Share buybacks are a common practice for companies with more cash than they know what to do with to return it to shareholders. Buybacks are more common in the Unites States than in Australia since Australia’s taxation system gives a more beneficial treatment to dividends by franking credits (i.e., a refund of the tax that the company has already paid on that cash).

Share buybacks are one of several options a company has when deciding what to do with its profits and cash flows. These options are:

  • Reinvest the cash back into the business for growth
  • Pay the cash out as dividends
  • Buy back stock
  • Make an acquisition
  • Leave cash in the bank account or in money market funds

Let’s briefly look at each of these options and when a company should utilise them.

Reinvesting in the business

The company should invest in the business if it is a growing business and/or growing industry and the company can earn a high rate of return on the cash by doing so. The return comes in the form of higher profits in the future. This can be quantified calculating the incremental return on capital (change in operating income divided by the change in total capital). If the company can earn a high return on incremental capital this should always be the preference.


A company should pay the cash out as dividends if it has reached or is approaching the mature stage of the business lifecycle. When a company or industry is mature, it is very difficult to earn a high incremental return on capital because there is little further growth that can be achieved regardless of investment. The investment might normally come in the form of marketing spend or research and development. If a shareholder can likely earn a higher return on the cash by investing it in something else, it should be paid out as a dividend.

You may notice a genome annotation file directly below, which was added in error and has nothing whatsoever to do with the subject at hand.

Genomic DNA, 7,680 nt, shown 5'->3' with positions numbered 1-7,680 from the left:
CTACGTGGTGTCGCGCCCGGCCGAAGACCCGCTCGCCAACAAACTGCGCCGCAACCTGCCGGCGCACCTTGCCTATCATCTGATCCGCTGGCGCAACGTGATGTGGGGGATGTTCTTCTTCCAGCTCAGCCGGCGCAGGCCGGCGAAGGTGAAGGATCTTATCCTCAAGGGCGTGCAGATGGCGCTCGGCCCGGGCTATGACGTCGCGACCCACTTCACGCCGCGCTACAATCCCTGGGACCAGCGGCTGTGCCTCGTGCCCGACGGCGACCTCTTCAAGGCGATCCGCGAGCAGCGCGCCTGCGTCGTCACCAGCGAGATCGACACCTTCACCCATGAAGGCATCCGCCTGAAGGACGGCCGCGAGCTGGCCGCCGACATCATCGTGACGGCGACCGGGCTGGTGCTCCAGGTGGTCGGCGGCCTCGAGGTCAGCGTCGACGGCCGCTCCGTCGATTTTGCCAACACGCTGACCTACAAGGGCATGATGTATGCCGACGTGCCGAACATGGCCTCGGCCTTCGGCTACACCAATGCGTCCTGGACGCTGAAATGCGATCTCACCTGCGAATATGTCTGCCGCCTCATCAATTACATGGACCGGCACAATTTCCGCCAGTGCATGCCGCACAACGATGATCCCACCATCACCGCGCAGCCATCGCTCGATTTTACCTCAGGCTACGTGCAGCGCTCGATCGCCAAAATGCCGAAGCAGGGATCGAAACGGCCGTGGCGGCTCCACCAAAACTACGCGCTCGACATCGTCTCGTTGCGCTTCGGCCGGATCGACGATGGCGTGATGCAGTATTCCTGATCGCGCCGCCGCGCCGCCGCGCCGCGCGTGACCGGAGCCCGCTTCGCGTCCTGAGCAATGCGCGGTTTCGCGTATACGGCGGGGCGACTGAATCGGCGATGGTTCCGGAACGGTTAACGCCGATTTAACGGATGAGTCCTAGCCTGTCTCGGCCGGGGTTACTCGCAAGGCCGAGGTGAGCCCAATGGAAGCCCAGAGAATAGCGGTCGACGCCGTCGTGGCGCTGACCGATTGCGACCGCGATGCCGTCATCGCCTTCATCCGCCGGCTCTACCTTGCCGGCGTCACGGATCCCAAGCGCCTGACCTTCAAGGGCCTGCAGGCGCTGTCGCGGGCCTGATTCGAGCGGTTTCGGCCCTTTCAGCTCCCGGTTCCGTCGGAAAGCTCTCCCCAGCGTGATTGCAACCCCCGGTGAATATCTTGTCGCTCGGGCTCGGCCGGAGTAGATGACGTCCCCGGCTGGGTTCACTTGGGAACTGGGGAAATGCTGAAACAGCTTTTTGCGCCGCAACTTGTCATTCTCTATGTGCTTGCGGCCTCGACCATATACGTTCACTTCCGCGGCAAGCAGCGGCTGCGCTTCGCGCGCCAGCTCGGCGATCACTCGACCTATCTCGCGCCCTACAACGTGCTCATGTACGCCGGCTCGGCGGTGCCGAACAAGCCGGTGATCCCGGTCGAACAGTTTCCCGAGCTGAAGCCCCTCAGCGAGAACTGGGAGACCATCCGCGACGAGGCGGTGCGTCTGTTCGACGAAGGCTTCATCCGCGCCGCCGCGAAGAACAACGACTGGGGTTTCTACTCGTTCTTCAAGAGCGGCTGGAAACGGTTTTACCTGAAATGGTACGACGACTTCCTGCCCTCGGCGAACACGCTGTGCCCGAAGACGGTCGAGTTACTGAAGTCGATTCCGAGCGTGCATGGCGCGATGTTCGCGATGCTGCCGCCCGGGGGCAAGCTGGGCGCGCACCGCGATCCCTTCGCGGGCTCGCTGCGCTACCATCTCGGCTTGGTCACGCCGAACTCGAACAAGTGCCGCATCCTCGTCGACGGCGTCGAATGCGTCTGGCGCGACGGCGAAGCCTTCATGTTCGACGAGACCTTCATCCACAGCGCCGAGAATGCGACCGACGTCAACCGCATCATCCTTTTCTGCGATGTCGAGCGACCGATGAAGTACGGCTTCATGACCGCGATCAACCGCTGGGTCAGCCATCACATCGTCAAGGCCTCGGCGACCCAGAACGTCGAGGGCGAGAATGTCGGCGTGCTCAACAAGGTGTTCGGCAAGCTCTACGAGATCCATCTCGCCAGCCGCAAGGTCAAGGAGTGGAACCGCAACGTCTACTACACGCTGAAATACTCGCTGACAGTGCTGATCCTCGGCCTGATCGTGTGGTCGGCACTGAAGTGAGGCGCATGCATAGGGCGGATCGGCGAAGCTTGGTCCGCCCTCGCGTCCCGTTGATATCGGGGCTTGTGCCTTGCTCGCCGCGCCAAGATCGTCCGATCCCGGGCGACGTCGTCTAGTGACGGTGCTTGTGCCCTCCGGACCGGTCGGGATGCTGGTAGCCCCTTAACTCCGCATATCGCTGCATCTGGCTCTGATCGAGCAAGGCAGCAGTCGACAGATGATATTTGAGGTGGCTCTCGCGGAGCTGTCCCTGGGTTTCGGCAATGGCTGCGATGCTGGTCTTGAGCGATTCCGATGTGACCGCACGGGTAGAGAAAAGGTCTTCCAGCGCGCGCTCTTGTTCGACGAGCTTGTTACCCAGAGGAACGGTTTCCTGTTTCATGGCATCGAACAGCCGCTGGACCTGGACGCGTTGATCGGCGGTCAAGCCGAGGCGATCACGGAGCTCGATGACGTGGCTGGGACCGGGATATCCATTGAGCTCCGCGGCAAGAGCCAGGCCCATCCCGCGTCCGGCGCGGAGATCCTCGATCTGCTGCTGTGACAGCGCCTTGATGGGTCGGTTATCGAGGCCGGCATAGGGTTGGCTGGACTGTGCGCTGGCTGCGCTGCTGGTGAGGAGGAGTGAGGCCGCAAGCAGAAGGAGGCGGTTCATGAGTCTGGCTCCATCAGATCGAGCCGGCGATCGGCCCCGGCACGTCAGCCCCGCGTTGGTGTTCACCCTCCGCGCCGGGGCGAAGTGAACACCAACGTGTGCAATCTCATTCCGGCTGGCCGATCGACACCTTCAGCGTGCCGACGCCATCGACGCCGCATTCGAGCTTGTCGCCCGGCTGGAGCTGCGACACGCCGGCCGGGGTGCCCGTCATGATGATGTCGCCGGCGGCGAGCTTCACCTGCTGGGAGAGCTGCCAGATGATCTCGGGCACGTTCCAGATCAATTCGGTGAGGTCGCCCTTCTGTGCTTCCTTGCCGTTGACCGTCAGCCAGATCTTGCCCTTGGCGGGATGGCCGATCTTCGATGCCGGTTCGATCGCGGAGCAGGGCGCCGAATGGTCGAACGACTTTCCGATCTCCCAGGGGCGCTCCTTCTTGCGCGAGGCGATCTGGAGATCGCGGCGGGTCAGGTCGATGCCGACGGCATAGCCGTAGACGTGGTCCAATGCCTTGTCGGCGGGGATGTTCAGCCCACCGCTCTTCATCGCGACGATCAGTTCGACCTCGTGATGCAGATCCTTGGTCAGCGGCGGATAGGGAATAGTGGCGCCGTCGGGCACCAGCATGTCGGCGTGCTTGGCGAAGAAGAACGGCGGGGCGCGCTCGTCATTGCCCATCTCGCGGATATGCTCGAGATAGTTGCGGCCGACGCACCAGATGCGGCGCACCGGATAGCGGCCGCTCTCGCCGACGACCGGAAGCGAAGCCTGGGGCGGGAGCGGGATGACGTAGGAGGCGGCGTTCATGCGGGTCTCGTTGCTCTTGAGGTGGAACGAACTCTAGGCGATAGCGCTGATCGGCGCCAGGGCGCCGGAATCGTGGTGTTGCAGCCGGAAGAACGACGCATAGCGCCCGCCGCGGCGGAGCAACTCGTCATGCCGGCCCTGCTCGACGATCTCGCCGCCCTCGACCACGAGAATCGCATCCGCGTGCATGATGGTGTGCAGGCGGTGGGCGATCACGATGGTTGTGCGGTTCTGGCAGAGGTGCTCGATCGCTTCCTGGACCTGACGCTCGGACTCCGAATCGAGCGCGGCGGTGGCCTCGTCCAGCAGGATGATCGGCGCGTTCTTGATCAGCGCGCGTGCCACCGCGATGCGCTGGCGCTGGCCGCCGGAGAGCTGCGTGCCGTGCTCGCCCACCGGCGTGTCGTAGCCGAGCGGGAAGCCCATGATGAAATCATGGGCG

The case for making an acquisition should be straightforward, however, history has shown that acquisitions are not always the best use of shareholders money. Any time you have seen a company announce an impairment to their goodwill, this is essentially management admitting defeat; that the acquisition they made in the past has not met expectations. There are technical ways this is quantified by accountants that I won’t go into. Some excellent reasons to make an acquisition are when it complements the existing business in terms of increasing scale, adding technical capabilities that would be more expensive to learn or develop, or to take out a competitor (so long as you don’t catch the ire of the antitrust regulators).

Leave it in the bank

There are very few reasons to leave cash sitting in the bank without a purpose. Obviously, a company should always leave enough in the bank for working capital purposes, general spending, and as a buffer, but it should not more than it needs. Any management team that does this will increasingly invite activist investors to launch raids on the company targeting the cash for their own use.

Share buybacks

Finally, a company should buy back its stock for the same reason that any investor should buy that same stock: when it perceives it to be undervalued by the market. Shareholders benefit from share buybacks for the same reason that equity raises can be detrimental to the investor (if not done intelligently, which could be its own article): dilution. Dilution means more shares are issued so the profits must be shared around more investors. Think of it like a pizza being split into 8 pieces because there are 8 people at the party, but then 2 more people arrive so the pizza now must be cut in 10 pieces: everyone will now eat a little less as they have a smaller share of the pizza.